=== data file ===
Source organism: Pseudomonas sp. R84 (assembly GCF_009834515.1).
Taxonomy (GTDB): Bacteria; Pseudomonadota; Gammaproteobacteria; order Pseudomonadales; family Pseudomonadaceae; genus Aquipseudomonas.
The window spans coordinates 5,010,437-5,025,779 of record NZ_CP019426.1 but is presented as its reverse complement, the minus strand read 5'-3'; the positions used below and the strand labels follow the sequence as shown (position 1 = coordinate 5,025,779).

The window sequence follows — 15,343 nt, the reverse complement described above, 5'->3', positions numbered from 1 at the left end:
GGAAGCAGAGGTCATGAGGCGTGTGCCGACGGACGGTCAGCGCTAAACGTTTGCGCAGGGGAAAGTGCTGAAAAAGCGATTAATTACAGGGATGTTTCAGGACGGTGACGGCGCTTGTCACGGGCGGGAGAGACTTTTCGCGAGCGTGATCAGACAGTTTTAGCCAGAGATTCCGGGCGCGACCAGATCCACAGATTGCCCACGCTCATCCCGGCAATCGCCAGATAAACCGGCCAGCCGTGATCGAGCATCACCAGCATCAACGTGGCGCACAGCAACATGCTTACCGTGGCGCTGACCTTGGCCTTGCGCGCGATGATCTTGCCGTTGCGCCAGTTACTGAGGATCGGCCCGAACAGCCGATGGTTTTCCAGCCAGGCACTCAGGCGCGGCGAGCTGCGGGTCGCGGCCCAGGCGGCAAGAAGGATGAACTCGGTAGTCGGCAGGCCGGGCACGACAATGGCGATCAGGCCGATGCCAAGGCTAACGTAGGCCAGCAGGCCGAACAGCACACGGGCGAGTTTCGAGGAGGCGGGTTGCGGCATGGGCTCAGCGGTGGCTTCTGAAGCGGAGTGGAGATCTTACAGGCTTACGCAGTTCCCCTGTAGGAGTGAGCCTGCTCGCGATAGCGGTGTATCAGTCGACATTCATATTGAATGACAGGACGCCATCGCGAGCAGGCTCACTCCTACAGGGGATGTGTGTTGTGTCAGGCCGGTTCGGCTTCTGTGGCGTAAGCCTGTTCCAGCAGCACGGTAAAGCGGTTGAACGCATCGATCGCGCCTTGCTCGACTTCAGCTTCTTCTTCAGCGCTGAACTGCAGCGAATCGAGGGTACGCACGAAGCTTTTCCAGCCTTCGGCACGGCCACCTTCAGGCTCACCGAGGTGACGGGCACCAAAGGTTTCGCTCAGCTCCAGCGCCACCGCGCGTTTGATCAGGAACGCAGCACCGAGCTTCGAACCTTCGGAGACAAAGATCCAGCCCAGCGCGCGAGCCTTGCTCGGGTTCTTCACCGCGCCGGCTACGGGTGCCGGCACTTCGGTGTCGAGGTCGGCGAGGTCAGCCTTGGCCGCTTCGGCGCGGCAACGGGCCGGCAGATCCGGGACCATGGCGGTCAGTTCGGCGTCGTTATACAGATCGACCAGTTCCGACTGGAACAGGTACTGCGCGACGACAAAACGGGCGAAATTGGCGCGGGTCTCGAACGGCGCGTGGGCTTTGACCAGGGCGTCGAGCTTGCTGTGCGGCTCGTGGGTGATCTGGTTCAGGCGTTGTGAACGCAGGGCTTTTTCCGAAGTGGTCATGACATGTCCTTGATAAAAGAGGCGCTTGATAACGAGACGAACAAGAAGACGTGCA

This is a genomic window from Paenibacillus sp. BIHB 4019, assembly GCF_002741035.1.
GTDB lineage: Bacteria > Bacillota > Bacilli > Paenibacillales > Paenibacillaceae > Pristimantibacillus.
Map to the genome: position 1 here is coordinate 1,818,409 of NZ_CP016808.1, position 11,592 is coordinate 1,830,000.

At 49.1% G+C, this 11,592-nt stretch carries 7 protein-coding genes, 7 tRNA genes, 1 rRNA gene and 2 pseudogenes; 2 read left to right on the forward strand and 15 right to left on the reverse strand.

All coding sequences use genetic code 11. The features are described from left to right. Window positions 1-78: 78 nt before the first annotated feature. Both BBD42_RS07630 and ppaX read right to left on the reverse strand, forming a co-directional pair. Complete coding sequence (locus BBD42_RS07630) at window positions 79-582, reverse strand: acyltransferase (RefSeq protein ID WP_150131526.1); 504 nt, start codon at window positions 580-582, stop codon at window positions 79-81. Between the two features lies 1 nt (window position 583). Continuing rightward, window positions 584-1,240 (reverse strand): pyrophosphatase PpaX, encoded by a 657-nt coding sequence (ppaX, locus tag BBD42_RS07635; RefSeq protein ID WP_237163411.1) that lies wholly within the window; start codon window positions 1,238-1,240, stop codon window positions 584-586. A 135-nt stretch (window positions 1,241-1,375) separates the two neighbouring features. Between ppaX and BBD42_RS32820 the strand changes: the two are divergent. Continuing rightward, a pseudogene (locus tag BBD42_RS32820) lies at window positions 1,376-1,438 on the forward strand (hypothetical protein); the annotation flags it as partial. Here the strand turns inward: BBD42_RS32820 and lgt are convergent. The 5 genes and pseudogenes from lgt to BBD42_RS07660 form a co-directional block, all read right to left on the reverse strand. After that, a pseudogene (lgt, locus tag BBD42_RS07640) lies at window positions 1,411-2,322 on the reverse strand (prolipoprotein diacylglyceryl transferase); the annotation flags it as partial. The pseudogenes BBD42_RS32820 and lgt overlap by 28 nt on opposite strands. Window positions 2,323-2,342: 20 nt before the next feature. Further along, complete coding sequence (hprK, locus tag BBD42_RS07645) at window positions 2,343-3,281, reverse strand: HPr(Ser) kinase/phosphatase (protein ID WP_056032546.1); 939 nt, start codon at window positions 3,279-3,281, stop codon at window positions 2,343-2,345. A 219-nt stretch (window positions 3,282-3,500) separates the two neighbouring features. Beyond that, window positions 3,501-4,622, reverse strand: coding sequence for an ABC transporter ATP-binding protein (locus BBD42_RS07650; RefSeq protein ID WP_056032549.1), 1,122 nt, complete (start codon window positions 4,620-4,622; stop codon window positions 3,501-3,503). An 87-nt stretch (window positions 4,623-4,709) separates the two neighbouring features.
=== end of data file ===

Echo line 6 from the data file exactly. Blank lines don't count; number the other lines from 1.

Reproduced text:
This is a genomic window from Paenibacillus sp. BIHB 4019, assembly GCF_002741035.1.